Blog : Mike puts the boot into garage chains

Carole Nash Classic Insurance Specialists

Mike Humble

Rover 25 - Driven often by the kind of owner who falls prey of rip off garages.
Rover 25: driven often by the kind of owner who falls prey of rip-off garages

I was wondering to myself just the other day what was I to do with three days off on the trot… However, no sooner had I returned home from my last day at work, than there was that knock on the door which signalled a favour might be called for. My neighbour’s Rover 25 Impression had failed its MoT and the aforementioned owner was clutching the fail sheet in his paw. He was looking to see if I had any appetite for undertaking the repair work on his behalf, as the quote offered by the testing station was quite scandalous.

Without going into names, I will stop as far as saying this place is part of a chain who claims to ‘go the extra mile’, and for me rates either beyond useless or superb depending on how you view them. Looking at the fail sheet that totalled nothing more than a split drive shaft CV boot and an advisory notice for the same component on the other side, I wondered if the quote was actually in Russian Roubles rather than Queen’s Sterling.

Either way it was bloody eye watering to say the least!

After suggesting both the boots were replaced, a fee was agreed that undercut the quotation by almost £120. The joints were knocked off, the drive shaft gaiters were soon fitted to MoT standards and the little Rover will be submitted for re-test in the next couple of days. After pondering the matter for little while over a brew just earlier while doing the job, I realised that some good old-fashioned ripping-off almost took place.

I know for a certain fact this chain uses the supple-type replacement boot kits with a special tool that fits the boots in minutes rather than hours. My sources have confirmed this. So where exactly is all this labour charge going? Nowhere, I’m sorry to say. The car gets fixed in 10 seconds flat and the customer is paying for the privilege of having their car parked in the car park doing sod all for a couple of hours – and it’s bang out of order too!

However, this is not the only tale of woe from this particular garage, either. A very good chum of mine (and avid fan of this site) took his company Volkswagen Passat Estate to a different branch earlier last week for an MoT. The car failed on a defective number plate light and picked up an advisory notice for its rear brake pads wearing low. Authorisation was sought from his fleet management company to put right the naughty number plate bulb and (rarely in my experience) to replace the rear pads.

Two and a half hours for rear pads? Don't make me laugh!
Two and a half hours for rear pads? Don’t make me laugh!

I say rarely ‘purely’ because my past experience of fleet management has found me driving a car with wipers that simply won’t clear the screen or brakes that almost spark and hum like a shipbuilder’s arc welder before authorisation. He asks how long the car is going to be and the reply floors him like ‘Enerys `ammer’ – two and a half hours!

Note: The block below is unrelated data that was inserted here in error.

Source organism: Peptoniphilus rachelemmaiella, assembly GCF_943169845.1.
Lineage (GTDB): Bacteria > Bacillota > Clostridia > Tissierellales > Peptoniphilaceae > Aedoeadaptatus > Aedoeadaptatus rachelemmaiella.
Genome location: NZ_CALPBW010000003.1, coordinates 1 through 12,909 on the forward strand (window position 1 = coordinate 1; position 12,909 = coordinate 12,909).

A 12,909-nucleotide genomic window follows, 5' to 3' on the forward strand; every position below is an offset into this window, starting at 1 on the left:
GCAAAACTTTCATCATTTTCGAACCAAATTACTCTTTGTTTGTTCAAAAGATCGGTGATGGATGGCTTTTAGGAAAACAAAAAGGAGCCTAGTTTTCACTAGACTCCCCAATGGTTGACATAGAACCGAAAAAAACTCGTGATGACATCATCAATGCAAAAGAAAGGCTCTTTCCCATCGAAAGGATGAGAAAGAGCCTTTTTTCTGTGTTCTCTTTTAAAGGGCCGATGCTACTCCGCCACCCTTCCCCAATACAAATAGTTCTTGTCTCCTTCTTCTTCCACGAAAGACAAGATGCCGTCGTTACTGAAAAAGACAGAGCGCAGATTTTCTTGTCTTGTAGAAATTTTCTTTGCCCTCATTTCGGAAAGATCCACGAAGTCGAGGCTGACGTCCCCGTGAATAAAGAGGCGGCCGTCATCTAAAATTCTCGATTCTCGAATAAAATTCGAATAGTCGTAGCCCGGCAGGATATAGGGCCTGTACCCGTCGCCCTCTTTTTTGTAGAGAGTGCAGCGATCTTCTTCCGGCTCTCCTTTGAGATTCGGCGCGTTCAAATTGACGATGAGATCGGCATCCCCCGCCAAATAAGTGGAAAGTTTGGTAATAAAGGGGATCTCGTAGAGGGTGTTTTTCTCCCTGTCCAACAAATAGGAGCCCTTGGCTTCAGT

Understandably my aforementioned sparring partner was far from being enamoured with the idea of hanging around a waiting room, when he ought to be on the road doing business.

He suggested that the car was brought back at a more sociable time for the brake pads to be replaced, only to be told they cannot release the car back to him. Nor would they allow him to use their ‘phone to speak to the fleet management company. Or to go to the car to get the number, so he had to call from his mobile, citing ‘health and safety’ reasons. In the end he got through to the right person and, with great reluctance from the garage staff, the car was released from the ramps.

I’ll bet they did this because they were worried about a job falling off the list and not showing on the day’s final takings. The reason for such a delay in doing the job revolves around the fact that fleet drivers are often seen as lepers of the motoring world. The time of two and a half hours allows them to fit the work around other quick jobs, rather than dedicate one fitter to the job – that way, they get it done in one hit. Also, I will bet my last Rolo that changing rear pads on a 2010 Passat can be done in around an hour.

We are, of course, referring to the same outfit which became an automotive laughing stock some years back when they gained the UK national contract for the repair and servicing of Daewoo cars. In very little time they made a pig’s ear of it in my opinion and disposed of all their garages – only to buy them all back again recently. Why they think they are now up to standard in the increasingly cut-throat world of after-sales amazes me.

I don’t think I can be surprised any more.

Mike Humble

Upon leaving school, Mike was destined to work on the Railway but cars were his first love. An apprenticeship in a large family Ford dealer was his first forray into the dark and seedy world of the motor trade.

Moving on to Rover and then PSV / HGV, he has circumnavigated most departments of dealerships including parts, service and latterly - the showroom. Mike has owned all sorts of rubbish from Lada to Leyland and also holds both Heavy Goods & Public Service Vehicle licences, he buys & sells buses and coaches during the week. Mike runs his own automotive web site and writes for a number of motoring or commercial vehicle themed publications